Thursday, August 12, 2010

The Fencing Master by Arturo Pérez-Reverte

Don Jaime Astarloa is an anachronism and has lived his life in contented knowledge of the fact. He wishes to be left alone to complete his life's work: the pursuit of the perfect fencing thrust. The story takes place in an age of firearms, where chivalry by Don Astarloa's definition is dead, and the art he dedicated his life to is thought to be useless; merely a 'sport' for the rich. He's a stoic man, happily living in solitude and the security that the way he has lived his life means something; if only to himself. In his own words, "I have spent my whole life trying to preserve a certain idea of myself, and that is all. You have to cling to a set of values that do not depreciate with time. Everything else is fashion of the moment, fleeting, mutable. In a word, nonsense."

This is the first stand alone novel from Pérez-Reverte I've read. The setting is slightly more cosmopolitan and thus it is less of a character than in his Alatriste stories, rather the actual characters of the book take center stage. We see the routine of Astarloa's life and all that has made him comfortable as an older distinguished gentleman. He ages, with no regard to the world around him, content in his status. Until he takes his first female student, who demands to learn his 'two-hundred escudo thrust', captures his heart and then disappears after learning the current extent of his life's work with only the merest of goodbyes.

It is the beauty of the author's words, and not the plot that keeps you reading (the plot doesn't really solidify itself until rather late.) Pérez-Reverte takes his time letting us getting to know his characters, and if you--as the reader--pay enough attention all subtleties of the plot can be surmised. There is a certain elegance to his prose and unhurried grace to the pace of events. I read this book in Spanish, side-by-side, with the English translation, and while I don't think the translation is as well done as some of his Alatriste books (the repeated use of 'sangfroid' and an odd conversation question, "Do you know something?") it may be in part to the lack of florid language used in the latter historical setting.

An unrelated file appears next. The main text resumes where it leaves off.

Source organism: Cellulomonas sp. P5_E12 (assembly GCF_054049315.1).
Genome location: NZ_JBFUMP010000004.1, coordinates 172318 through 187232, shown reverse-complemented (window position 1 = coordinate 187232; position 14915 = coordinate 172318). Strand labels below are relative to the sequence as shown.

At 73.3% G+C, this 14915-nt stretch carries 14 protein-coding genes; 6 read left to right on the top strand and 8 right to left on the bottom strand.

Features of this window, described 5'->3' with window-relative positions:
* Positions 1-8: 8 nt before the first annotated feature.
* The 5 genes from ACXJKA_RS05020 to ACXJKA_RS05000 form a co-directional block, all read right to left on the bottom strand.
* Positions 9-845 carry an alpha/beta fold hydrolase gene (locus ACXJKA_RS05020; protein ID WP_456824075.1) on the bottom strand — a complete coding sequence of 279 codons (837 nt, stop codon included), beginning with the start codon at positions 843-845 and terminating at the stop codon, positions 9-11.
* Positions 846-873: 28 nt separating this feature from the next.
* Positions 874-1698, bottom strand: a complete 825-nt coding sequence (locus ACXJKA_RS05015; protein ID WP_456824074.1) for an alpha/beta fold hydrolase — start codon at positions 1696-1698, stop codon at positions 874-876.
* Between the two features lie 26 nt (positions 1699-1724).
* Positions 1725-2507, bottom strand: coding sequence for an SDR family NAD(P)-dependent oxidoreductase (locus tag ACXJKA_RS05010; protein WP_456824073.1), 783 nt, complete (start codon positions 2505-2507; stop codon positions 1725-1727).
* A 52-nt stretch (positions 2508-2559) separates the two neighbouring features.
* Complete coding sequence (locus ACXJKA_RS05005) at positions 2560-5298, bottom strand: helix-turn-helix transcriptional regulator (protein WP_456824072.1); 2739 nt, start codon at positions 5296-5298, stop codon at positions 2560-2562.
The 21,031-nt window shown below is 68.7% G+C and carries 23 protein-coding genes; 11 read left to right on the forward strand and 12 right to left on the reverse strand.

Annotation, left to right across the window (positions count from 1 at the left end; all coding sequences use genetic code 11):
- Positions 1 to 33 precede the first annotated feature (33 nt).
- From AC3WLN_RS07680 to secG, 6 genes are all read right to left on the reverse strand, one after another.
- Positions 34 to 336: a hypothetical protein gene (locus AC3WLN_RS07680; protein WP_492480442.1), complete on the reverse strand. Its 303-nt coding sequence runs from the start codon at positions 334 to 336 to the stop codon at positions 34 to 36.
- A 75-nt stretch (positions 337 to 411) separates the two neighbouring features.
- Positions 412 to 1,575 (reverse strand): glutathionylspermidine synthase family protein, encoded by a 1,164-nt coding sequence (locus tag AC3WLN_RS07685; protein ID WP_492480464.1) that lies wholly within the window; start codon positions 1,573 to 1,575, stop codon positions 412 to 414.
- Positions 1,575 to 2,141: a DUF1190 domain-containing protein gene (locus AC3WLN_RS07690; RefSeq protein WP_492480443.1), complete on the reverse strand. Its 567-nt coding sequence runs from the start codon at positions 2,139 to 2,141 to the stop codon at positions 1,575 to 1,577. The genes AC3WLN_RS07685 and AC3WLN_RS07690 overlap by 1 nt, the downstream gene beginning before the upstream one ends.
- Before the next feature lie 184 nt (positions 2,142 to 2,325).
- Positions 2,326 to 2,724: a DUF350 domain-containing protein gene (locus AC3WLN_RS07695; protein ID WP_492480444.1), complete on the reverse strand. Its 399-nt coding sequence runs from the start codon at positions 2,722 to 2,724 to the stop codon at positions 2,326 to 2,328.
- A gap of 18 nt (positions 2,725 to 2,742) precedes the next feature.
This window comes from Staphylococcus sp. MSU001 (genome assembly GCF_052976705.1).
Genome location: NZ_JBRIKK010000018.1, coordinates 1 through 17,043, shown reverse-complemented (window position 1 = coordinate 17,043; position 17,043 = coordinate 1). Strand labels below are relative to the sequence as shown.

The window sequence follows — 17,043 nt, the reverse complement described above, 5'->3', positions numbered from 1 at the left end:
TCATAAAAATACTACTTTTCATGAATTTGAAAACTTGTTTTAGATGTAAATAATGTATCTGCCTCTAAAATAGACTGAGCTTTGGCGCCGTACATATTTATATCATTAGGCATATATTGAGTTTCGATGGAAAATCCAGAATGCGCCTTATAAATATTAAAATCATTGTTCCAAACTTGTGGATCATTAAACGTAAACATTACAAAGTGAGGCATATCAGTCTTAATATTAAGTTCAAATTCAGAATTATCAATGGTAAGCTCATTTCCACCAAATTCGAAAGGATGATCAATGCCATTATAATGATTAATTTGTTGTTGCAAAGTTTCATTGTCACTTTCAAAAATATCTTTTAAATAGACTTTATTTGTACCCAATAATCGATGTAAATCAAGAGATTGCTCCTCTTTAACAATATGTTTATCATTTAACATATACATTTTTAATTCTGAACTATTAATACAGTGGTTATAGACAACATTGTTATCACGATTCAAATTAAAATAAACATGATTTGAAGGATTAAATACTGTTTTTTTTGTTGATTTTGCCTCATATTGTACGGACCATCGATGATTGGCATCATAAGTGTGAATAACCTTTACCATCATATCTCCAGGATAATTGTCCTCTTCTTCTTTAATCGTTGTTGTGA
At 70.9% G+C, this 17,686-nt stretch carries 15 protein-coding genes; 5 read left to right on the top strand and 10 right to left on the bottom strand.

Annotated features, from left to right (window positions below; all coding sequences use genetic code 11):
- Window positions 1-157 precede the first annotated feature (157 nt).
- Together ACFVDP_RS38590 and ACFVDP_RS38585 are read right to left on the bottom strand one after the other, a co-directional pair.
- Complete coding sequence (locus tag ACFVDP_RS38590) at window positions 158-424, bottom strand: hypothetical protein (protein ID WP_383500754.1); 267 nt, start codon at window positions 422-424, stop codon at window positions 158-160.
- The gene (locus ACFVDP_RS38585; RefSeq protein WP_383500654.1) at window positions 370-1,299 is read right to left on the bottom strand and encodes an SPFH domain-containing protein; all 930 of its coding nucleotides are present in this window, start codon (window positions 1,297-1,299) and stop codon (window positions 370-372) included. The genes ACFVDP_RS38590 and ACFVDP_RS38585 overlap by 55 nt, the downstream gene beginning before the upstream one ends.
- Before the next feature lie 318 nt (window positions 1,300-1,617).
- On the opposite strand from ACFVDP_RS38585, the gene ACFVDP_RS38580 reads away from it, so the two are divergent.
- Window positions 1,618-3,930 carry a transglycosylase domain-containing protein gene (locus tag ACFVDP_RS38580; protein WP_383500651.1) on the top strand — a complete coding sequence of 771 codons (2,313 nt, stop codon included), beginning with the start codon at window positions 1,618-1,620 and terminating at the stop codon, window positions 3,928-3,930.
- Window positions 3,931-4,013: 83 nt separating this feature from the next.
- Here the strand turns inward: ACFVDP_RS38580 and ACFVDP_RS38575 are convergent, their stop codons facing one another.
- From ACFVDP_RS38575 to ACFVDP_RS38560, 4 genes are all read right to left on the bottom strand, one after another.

There is a political revolution that takes place against the personal concerns of Don Astarloa who is presently teaching two students of astounding ability: one a aristocratic playboy, and the other Doña Adela de Otero who makes Astarloa question much of what he knows concerning life and fencing. In a very clever device the political subplot becomes entwined and eventually overcomes what ever we thought the book was to be about, and by the time it does Astarloa is caught in the middle as the body count rises and the cause of death of at least one is the 'two-hundred escudo' thrust making the possible list of suspect extraordinary small.

Perhaps the book can be called a mystery, among other things, as we aren't given much in terms 'who done it' or motive. I'll admit that I didn't even try to guess who was at the bottom of things, not because I couldn't discern the obvious, but rather I had too much fun reading word by word to even think about puzzling out the crimes.

Many writers have done a stoic, solitary character refusing their age and the world around them and painted the devil as a woman; few have done it this well. You'd be doing yourself a disservice reading it at the beach, or on the morning commute to work; take time to enjoy an 'ordinary' book done to the highest degree of quality. It's better than whatever is on TV, and you'll agree with me after reading it.

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